- WELCOME TO THE TRC! :)

robot maker
09-22-2008, 11:43 PM
i dont know if you know it the current of the servo is .3 amp at full speed no load with very little torque 39 oz,better to go to servocity.com for a better one and using 10 of them can be up to 3 amps no load,so if you are running from a computer also better to use wall transfomer
i think why you might be using it is because it is continuous rotation,but its only a guess
but any servo can be modified for continuous rotation and most servo's at servocity can be bought that way too or have done by a tech at servocity
hs-311 is only $8.99 and has a little better torque 45oz and 180ma no load and easy to modifed

parallax has another that is continuous rotation 45 oz torque for $12.99 8ma idle

bodhibuilder
09-23-2008, 08:54 AM
Thanks for your answers guys!
So at least you guys agree with my choice of controller (pololu) – that’s a start!

Adrenalynn - I chose the servos and the battery packs I mentioned because:
1. I’m looking for a cheaper solution, since I don’t have too much money to spare (too many other expenses), and
2. I live in Canada, so I was looking at what robotshop.ca has to offer. If I order from trossen or servocity then the shipping and the border taxes will increase the cost substantially.
3. I’m new to this, so even after a lot of research and reading there are many things I don’t know/understand/forget to take into account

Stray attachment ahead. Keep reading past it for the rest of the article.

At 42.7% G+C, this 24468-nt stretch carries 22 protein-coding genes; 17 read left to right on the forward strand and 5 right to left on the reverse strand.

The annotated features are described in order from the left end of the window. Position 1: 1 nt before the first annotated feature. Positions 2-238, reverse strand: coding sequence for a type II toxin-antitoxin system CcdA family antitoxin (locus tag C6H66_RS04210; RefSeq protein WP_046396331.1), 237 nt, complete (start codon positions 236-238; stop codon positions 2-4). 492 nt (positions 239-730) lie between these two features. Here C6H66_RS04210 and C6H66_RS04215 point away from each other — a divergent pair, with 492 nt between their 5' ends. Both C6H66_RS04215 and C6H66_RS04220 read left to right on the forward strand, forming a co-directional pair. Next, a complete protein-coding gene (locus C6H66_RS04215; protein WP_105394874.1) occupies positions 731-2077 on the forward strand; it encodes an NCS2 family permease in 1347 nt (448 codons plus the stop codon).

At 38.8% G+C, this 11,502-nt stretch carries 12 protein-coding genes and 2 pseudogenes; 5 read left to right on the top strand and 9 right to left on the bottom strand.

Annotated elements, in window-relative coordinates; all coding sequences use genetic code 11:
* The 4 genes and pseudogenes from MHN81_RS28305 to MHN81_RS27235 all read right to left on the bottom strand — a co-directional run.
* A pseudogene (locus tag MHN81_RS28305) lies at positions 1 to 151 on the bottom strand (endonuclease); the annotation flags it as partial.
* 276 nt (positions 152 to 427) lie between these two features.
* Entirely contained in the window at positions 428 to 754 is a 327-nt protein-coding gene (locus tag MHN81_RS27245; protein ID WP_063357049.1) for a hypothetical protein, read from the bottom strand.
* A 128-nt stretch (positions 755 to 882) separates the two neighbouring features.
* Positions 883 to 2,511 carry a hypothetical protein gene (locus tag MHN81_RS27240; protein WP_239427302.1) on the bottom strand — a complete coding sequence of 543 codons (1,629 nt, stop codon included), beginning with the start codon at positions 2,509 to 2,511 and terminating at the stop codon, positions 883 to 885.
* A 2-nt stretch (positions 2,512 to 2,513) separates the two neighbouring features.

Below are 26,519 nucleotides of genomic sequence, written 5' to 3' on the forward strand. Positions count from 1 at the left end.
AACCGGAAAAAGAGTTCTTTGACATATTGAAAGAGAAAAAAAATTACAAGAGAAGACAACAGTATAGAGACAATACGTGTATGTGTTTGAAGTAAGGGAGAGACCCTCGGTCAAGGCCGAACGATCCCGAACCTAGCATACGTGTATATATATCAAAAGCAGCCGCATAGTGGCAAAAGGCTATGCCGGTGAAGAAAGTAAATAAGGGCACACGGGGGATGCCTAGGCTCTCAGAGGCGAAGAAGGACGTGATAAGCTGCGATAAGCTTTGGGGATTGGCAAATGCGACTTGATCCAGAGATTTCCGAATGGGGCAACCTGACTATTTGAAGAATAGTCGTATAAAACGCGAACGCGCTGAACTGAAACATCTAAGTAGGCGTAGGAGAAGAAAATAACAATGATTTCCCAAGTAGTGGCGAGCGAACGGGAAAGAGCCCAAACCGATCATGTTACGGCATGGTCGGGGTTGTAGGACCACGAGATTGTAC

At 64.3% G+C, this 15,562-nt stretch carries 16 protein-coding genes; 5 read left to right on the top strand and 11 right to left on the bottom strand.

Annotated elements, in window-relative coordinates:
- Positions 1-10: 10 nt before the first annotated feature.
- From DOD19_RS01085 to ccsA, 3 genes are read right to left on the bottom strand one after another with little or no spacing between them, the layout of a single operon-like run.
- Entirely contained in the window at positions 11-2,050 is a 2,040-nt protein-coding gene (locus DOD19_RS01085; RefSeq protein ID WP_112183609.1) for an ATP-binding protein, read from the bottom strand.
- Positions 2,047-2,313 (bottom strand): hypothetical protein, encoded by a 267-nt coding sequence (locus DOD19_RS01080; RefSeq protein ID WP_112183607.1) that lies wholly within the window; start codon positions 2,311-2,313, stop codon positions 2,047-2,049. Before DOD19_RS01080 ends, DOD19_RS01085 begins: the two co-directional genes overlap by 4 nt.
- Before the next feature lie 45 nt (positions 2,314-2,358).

For the battery, I guess the “Lynxmotion 6v 2800 mAH NiMH Rechargeable Battery BAT-05” do better than my previous choice of 4 AA batteries, but for some reason the robotshop.ca website doesn’t seem to sell a charger for this or most of its battery packs.

Robot_Maker – you are absolutely right – I am looking for a continuos rotation servo, because I am not sure if I would be able to modify a regular one – looking for the easy way out; trying to buy one that’s already set for continuous rotation.

Where can I find instructions on how to modify the Hitec HS-422 Servo Motor for continuous rotation? If I could do that, I would buy it – it seems to have a good amount of torque for the price.

Alex
09-23-2008, 09:40 AM
Hi bodhibuilder, welcome to the TRC!

My one major concern is overlooking just how weak and slow these cont. turn servos are. We have n00b customers call us up all the time with projects in mind using these servos, only to find out about 10min into the support call that the servos are no where near their requirements.